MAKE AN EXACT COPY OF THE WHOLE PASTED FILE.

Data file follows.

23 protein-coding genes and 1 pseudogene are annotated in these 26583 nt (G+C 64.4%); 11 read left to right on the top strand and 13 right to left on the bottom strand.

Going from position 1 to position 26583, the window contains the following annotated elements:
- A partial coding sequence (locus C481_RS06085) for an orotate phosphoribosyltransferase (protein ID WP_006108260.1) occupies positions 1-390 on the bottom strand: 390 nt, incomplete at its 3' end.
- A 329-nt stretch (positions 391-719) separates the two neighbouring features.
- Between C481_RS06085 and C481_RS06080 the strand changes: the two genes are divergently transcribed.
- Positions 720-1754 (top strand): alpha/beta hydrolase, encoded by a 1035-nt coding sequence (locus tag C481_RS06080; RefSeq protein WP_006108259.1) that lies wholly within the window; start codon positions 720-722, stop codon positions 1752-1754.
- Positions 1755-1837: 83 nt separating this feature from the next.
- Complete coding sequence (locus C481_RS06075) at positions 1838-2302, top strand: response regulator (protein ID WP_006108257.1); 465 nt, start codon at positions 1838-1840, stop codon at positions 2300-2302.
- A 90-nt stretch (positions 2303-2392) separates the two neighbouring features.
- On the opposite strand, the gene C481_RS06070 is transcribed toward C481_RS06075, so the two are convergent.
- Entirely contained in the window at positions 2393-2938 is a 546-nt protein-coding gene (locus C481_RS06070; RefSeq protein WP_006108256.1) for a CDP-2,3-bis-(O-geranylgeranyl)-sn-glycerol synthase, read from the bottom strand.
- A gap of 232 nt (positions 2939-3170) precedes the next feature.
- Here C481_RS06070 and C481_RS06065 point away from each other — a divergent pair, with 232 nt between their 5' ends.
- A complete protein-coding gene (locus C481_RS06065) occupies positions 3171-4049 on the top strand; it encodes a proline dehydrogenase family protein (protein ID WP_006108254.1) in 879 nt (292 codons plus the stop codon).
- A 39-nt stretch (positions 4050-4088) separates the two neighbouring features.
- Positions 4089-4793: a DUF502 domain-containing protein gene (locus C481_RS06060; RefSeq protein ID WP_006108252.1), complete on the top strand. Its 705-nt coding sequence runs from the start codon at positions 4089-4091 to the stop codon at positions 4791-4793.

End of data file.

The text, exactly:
23 protein-coding genes and 1 pseudogene are annotated in these 26583 nt (G+C 64.4%); 11 read left to right on the top strand and 13 right to left on the bottom strand.

Going from position 1 to position 26583, the window contains the following annotated elements:
- A partial coding sequence (locus C481_RS06085) for an orotate phosphoribosyltransferase (protein ID WP_006108260.1) occupies positions 1-390 on the bottom strand: 390 nt, incomplete at its 3' end.
- A 329-nt stretch (positions 391-719) separates the two neighbouring features.
- Between C481_RS06085 and C481_RS06080 the strand changes: the two genes are divergently transcribed.
- Positions 720-1754 (top strand): alpha/beta hydrolase, encoded by a 1035-nt coding sequence (locus tag C481_RS06080; RefSeq protein WP_006108259.1) that lies wholly within the window; start codon positions 720-722, stop codon positions 1752-1754.
- Positions 1755-1837: 83 nt separating this feature from the next.
- Complete coding sequence (locus C481_RS06075) at positions 1838-2302, top strand: response regulator (protein ID WP_006108257.1); 465 nt, start codon at positions 1838-1840, stop codon at positions 2300-2302.
- A 90-nt stretch (positions 2303-2392) separates the two neighbouring features.
- On the opposite strand, the gene C481_RS06070 is transcribed toward C481_RS06075, so the two are convergent.
- Entirely contained in the window at positions 2393-2938 is a 546-nt protein-coding gene (locus C481_RS06070; RefSeq protein WP_006108256.1) for a CDP-2,3-bis-(O-geranylgeranyl)-sn-glycerol synthase, read from the bottom strand.
- A gap of 232 nt (positions 2939-3170) precedes the next feature.
- Here C481_RS06070 and C481_RS06065 point away from each other — a divergent pair, with 232 nt between their 5' ends.
- A complete protein-coding gene (locus C481_RS06065) occupies positions 3171-4049 on the top strand; it encodes a proline dehydrogenase family protein (protein ID WP_006108254.1) in 879 nt (292 codons plus the stop codon).
- A 39-nt stretch (positions 4050-4088) separates the two neighbouring features.
- Positions 4089-4793: a DUF502 domain-containing protein gene (locus C481_RS06060; RefSeq protein ID WP_006108252.1), complete on the top strand. Its 705-nt coding sequence runs from the start codon at positions 4089-4091 to the stop codon at positions 4791-4793.